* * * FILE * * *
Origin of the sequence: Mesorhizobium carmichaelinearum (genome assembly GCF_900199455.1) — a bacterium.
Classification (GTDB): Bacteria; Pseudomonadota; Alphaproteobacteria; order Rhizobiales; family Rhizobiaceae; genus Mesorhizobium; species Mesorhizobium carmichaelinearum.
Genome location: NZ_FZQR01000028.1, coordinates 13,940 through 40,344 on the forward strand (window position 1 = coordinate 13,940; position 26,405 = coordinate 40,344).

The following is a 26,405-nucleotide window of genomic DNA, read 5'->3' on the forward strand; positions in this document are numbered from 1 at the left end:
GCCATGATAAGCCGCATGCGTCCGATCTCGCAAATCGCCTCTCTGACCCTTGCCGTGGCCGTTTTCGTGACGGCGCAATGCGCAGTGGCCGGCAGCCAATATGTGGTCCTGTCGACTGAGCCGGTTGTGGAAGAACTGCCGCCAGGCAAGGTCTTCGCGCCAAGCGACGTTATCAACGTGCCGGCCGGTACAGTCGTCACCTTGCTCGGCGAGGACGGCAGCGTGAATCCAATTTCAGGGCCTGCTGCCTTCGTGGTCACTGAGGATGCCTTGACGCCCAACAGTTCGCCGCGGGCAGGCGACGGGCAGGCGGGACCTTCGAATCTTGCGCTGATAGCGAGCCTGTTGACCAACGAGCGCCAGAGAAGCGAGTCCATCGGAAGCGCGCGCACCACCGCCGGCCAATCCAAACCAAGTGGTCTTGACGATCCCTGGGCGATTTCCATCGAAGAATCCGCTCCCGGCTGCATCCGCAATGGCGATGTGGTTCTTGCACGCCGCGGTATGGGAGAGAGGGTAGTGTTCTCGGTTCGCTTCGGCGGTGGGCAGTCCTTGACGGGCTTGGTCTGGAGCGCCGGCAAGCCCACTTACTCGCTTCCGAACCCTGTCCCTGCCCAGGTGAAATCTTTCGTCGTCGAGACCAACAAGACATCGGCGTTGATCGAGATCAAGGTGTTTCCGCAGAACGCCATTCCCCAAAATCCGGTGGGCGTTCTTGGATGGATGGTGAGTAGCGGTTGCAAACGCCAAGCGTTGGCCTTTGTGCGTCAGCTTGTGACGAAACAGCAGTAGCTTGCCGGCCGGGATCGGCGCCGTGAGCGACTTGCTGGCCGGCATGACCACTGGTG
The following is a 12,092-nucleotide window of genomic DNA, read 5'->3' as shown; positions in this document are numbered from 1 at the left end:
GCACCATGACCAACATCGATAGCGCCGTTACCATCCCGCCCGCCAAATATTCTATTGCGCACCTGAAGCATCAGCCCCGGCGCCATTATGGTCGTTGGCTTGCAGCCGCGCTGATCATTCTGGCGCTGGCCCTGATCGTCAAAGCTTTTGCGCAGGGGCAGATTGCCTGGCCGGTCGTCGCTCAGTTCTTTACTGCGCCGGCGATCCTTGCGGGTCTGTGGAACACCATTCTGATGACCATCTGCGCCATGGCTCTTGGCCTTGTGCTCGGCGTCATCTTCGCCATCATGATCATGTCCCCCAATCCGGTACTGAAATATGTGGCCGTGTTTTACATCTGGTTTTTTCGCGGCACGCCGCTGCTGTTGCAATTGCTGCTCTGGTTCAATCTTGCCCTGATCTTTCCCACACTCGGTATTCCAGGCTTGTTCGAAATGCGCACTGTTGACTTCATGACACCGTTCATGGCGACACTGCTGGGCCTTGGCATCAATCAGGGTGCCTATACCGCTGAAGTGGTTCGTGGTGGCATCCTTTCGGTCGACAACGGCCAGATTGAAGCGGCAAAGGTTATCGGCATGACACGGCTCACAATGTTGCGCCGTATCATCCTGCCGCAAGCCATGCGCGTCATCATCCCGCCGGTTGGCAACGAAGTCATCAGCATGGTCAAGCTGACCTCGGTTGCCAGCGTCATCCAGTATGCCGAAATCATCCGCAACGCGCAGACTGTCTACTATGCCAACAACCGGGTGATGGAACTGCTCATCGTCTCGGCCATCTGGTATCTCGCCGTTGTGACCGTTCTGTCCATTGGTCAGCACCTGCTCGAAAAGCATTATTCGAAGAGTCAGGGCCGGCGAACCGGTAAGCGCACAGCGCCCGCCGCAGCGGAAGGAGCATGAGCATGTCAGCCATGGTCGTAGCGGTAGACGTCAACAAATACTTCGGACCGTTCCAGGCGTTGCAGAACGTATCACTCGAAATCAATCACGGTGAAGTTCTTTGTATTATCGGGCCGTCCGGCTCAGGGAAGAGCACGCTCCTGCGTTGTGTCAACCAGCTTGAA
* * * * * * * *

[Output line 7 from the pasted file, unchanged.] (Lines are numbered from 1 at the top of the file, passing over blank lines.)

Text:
GCACCATGACCAACATCGATAGCGCCGTTACCATCCCGCCCGCCAAATATTCTATTGCGCACCTGAAGCATCAGCCCCGGCGCCATTATGGTCGTTGGCTTGCAGCCGCGCTGATCATTCTGGCGCTGGCCCTGATCGTCAAAGCTTTTGCGCAGGGGCAGATTGCCTGGCCGGTCGTCGCTCAGTTCTTTACTGCGCCGGCGATCCTTGCGGGTCTGTGGAACACCATTCTGATGACCATCTGCGCCATGGCTCTTGGCCTTGTGCTCGGCGTCATCTTCGCCATCATGATCATGTCCCCCAATCCGGTACTGAAATATGTGGCCGTGTTTTACATCTGGTTTTTTCGCGGCACGCCGCTGCTGTTGCAATTGCTGCTCTGGTTCAATCTTGCCCTGATCTTTCCCACACTCGGTATTCCAGGCTTGTTCGAAATGCGCACTGTTGACTTCATGACACCGTTCATGGCGACACTGCTGGGCCTTGGCATCAATCAGGGTGCCTATACCGCTGAAGTGGTTCGTGGTGGCATCCTTTCGGTCGACAACGGCCAGATTGAAGCGGCAAAGGTTATCGGCATGACACGGCTCACAATGTTGCGCCGTATCATCCTGCCGCAAGCCATGCGCGTCATCATCCCGCCGGTTGGCAACGAAGTCATCAGCATGGTCAAGCTGACCTCGGTTGCCAGCGTCATCCAGTATGCCGAAATCATCCGCAACGCGCAGACTGTCTACTATGCCAACAACCGGGTGATGGAACTGCTCATCGTCTCGGCCATCTGGTATCTCGCCGTTGTGACCGTTCTGTCCATTGGTCAGCACCTGCTCGAAAAGCATTATTCGAAGAGTCAGGGCCGGCGAACCGGTAAGCGCACAGCGCCCGCCGCAGCGGAAGGAGCATGAGCATGTCAGCCATGGTCGTAGCGGTAGACGTCAACAAATACTTCGGACCGTTCCAGGCGTTGCAGAACGTATCACTCGAAATCAATCACGGTGAAGTTCTTTGTATTATCGGGCCGTCCGGCTCAGGGAAGAGCACGCTCCTGCGTTGTGTCAACCAGCTTGAA